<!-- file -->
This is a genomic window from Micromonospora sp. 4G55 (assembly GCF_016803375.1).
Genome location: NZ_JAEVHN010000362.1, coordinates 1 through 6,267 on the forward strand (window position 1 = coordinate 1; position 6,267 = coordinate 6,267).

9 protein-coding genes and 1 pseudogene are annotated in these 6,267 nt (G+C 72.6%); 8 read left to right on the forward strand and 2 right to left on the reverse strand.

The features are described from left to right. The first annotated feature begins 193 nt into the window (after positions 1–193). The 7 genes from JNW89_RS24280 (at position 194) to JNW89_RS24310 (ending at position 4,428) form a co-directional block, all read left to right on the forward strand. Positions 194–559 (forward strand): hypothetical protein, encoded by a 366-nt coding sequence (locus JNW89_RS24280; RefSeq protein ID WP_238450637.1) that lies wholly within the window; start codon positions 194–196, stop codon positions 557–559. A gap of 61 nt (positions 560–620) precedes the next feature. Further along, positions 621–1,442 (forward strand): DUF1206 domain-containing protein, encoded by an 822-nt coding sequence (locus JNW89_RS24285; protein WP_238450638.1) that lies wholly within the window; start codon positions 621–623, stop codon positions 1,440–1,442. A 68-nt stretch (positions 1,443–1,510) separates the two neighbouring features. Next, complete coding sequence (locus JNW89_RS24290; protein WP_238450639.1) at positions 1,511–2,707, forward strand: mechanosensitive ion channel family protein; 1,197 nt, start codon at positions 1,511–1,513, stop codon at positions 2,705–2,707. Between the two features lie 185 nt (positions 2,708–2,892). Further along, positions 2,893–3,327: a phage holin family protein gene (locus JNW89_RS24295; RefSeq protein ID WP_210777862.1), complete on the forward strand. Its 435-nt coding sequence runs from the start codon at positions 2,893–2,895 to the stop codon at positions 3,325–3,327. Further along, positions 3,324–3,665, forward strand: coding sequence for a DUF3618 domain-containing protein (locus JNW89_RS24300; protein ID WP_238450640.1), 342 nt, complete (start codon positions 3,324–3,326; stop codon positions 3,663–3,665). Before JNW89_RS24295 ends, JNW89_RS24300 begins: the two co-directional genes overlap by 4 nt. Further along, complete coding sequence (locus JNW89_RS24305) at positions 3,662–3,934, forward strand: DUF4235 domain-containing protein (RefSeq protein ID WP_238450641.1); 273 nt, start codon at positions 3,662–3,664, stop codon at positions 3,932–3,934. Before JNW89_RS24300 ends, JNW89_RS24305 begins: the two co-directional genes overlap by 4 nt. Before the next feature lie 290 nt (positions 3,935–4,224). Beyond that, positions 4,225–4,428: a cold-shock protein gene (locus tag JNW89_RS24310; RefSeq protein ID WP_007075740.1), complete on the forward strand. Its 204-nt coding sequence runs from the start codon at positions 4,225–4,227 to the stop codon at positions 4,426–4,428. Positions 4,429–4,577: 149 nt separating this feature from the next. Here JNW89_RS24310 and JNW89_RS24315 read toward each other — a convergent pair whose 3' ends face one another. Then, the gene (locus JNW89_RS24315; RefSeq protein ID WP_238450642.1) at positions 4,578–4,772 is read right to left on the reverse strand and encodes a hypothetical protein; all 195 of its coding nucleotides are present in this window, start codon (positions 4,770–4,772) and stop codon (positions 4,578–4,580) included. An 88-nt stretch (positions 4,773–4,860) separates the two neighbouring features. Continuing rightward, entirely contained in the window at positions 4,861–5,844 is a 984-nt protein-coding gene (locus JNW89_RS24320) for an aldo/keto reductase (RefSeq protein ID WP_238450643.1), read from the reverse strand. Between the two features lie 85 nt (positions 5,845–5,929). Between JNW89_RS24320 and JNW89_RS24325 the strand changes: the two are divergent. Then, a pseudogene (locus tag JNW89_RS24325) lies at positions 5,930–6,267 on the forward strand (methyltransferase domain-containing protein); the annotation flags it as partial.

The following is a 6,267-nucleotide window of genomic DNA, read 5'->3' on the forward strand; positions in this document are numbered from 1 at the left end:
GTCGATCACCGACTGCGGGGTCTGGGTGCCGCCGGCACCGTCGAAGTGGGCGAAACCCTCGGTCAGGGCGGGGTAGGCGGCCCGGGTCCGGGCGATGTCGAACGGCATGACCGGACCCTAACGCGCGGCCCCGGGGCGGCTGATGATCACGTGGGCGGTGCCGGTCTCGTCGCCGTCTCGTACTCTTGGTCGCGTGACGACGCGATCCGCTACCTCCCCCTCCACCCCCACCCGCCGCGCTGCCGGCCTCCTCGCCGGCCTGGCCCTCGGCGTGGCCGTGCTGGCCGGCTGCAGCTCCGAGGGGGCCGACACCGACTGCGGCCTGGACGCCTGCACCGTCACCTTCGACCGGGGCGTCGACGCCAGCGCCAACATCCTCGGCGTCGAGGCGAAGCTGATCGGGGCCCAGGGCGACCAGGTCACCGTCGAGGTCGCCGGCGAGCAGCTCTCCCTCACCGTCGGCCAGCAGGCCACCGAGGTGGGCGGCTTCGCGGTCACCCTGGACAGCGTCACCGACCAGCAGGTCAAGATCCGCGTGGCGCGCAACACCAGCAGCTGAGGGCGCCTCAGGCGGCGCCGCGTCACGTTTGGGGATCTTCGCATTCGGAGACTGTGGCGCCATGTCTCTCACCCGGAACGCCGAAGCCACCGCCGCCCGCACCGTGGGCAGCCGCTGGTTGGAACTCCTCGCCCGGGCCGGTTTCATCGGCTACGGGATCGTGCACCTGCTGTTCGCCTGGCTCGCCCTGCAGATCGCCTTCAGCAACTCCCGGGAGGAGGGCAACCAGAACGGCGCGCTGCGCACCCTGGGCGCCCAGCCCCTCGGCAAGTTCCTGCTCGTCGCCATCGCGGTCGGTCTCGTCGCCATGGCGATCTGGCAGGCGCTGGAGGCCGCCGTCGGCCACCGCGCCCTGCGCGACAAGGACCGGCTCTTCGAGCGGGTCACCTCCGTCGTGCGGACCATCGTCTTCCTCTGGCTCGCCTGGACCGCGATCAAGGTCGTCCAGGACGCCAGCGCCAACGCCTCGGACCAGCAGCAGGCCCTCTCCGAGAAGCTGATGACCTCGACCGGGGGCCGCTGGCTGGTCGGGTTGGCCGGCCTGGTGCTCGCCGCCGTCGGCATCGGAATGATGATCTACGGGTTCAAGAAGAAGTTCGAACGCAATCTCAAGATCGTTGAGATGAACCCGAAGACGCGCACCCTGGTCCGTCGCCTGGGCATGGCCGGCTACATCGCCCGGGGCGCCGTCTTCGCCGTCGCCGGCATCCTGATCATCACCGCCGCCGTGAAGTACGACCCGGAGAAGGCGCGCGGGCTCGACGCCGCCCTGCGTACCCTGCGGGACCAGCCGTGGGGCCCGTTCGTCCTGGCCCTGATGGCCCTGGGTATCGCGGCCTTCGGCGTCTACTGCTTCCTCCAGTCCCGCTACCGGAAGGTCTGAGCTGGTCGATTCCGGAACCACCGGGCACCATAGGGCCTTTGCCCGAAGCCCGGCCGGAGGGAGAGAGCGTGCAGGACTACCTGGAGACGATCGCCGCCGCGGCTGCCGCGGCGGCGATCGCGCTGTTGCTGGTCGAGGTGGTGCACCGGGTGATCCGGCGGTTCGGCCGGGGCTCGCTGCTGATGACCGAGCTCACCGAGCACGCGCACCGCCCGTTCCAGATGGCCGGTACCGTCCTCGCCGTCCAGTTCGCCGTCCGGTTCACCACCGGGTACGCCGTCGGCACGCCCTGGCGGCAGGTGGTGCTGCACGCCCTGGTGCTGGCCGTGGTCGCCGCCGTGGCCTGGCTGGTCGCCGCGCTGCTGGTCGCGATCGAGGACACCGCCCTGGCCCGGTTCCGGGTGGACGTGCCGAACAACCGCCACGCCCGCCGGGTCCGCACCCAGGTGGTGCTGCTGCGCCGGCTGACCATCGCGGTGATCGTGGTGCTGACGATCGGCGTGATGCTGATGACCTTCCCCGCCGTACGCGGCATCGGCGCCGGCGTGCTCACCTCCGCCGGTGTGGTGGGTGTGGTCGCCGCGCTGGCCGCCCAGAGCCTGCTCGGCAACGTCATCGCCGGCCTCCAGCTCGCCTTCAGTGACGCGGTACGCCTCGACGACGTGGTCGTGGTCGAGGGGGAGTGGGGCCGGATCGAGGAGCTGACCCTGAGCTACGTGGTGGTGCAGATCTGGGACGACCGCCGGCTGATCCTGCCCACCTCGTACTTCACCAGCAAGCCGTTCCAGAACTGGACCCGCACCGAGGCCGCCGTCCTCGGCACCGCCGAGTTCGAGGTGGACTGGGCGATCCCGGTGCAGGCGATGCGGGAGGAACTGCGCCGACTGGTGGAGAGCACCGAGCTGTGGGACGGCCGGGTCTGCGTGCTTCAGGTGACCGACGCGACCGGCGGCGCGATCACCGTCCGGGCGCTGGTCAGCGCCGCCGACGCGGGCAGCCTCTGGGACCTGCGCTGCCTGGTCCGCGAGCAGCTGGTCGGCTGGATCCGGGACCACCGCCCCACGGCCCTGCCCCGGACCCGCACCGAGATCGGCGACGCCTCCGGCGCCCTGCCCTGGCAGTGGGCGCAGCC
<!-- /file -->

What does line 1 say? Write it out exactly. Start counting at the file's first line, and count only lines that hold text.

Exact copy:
This is a genomic window from Micromonospora sp. 4G55 (assembly GCF_016803375.1).